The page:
# Coarse Harmonic Motion

Is it possible that “Matter” is simply “Incompressible Energy”

Coarse Harmonic Motion (CHM) would be the type of motion undertaken by a Coarse Harmonic Oscillator, an oscillator similar to a Simple Harmonic Oscillator but instead of pure continuous motion – this oscillator’s motion back and forth occurs in Coarse Incremental Steps…

Coarse Harmonic Motion (CHM) would be the type of motion undertaken by a Coarse Harmonic Oscillator, an oscillator similar to a Simple Harmonic Oscillator but uses discrete step-sizes instead of pure continuous motion – a Coarse Step-Size of Oscillation.

We will here examine what happens to the behaviour of a harmonic oscillator as we increase the “coarseness” of the increment step-size of oscillation.

ω1 is One Degree

For ease of discussion, let’s say the fundamental unit of time is 1 second and the fundamental angular step-size (ω) is one degree per unit time – thus 1 degree per second translates to a fundamental angular frequency of 0.01745 radians per unit time.

ħ =1/57      Ħ =57      di = (1 + i 1/57)

and    di(1Ħ)   =   (1 + i 1/57)   =   1 Radian

and    di(2πĦ)   =   (1 + i 1/57)2πĦ   =   6.28 Radians

Since 1 degree is approximately 1/57 of one Radian (the unit of angular frequency) and exactly 1/360 of one Cycle/Oscillation (the unit of frequency); then this means that the fundamental frequency is 0.00278 oscillations per unit time, and the fundamental wavelength (in time) is 360 steps of 1 degree (or 360 steps of 0.01745 radians which is equal to 2π Radians)!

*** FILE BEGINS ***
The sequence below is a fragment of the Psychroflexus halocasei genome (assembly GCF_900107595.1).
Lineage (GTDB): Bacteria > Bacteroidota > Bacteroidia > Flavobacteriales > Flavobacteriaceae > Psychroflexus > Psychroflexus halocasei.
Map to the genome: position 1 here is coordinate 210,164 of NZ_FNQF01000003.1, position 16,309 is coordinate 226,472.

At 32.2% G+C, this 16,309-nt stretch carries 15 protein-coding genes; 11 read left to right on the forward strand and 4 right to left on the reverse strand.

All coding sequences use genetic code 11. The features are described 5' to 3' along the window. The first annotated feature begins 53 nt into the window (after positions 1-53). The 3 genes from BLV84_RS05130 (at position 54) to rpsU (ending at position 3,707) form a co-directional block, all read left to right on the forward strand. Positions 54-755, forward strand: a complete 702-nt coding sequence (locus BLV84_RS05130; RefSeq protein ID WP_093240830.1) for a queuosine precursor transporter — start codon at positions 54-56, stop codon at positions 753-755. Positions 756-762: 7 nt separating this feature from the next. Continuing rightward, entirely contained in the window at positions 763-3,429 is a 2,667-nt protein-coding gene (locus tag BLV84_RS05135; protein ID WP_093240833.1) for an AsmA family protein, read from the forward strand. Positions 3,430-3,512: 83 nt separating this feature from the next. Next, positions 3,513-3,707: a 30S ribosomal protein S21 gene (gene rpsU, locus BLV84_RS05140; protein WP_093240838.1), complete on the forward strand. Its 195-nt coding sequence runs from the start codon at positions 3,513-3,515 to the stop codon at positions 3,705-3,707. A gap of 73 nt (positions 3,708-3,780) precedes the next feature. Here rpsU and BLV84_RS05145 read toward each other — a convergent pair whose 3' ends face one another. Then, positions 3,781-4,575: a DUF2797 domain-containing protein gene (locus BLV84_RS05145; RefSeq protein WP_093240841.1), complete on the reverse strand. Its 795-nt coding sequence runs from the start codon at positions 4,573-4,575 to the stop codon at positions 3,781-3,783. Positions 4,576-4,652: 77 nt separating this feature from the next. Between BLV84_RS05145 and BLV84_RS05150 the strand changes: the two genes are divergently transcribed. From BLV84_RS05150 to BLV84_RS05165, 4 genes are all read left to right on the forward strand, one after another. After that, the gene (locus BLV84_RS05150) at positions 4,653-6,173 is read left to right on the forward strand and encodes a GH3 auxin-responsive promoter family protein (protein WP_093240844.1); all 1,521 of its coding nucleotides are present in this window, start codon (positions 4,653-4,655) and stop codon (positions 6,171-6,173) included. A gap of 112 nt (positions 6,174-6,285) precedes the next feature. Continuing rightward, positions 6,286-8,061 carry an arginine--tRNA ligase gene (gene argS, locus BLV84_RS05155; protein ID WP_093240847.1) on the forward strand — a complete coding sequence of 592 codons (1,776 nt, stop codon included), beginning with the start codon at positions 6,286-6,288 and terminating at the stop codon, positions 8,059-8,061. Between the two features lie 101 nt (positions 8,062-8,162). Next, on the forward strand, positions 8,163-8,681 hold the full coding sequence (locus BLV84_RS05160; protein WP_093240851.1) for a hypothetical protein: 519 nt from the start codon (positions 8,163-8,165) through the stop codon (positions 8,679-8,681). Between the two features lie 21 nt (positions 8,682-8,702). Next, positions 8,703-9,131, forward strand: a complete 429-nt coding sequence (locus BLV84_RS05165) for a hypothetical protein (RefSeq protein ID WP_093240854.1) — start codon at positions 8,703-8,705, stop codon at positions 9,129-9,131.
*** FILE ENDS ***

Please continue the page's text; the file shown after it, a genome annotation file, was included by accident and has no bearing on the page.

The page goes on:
[Note:   f  =  ω/2π   =   0.01745/2π   =   0.00278 oscillations per unit time]  [Note:  360 steps of step-size 0.01745 radians is equal to a total of 2π Radians]

Here is the graph of that evolution as the system evolves at a step-size of one degree per unit time.

Now we double the step size (step-size = 2 Degrees)

Now let’s make it 10 times the fundamental step size (step-size = 10 Degrees)

Now let’s make it 33 times the fundamental step size (step-size = 33 Degrees)

Now let’s make it 73 times the fundamental step size (step-size = 73 Degrees)

Now let’s make it 134 times the fundamental step size (step-size = 134 Degrees)

Now let’s make it 154 times the fundamental step size (step-size = 154 Degrees)

Now let’s make it 166 times the fundamental step size (step-size = 166 Degrees)

Now let’s make it 172 times the fundamental step size (step-size = 172 Degrees)

Finally let’s make it 179 times the fundamental step size (step-size = 179 Degrees)

Analysis of Waveforms

As we can see, for small step-size, everything appears as expected, smooth harmonic motion.  However as we increased the step-size, the synchronicity of oscillation (i.e. the ability of the oscillation to synchronize the starting point of a new cycle with the starting point of the previous cycle) began to be disrupted and as a result imbalances begin to emerge.  Further increases in phase-size/step-size cause some curious patterns to emerge, and finally at high degree of coarseness, very well defined “beats” eventually emerge.

So why is this interesting?  It is interesting because it shows that high energy “coarse oscillations” exhibit “matter-like properties”.  Coarse Harmonic Motion seems to suggest that symmetry-breaking, and its resultant complexity in structure, can emerge from coarse synchronization in time.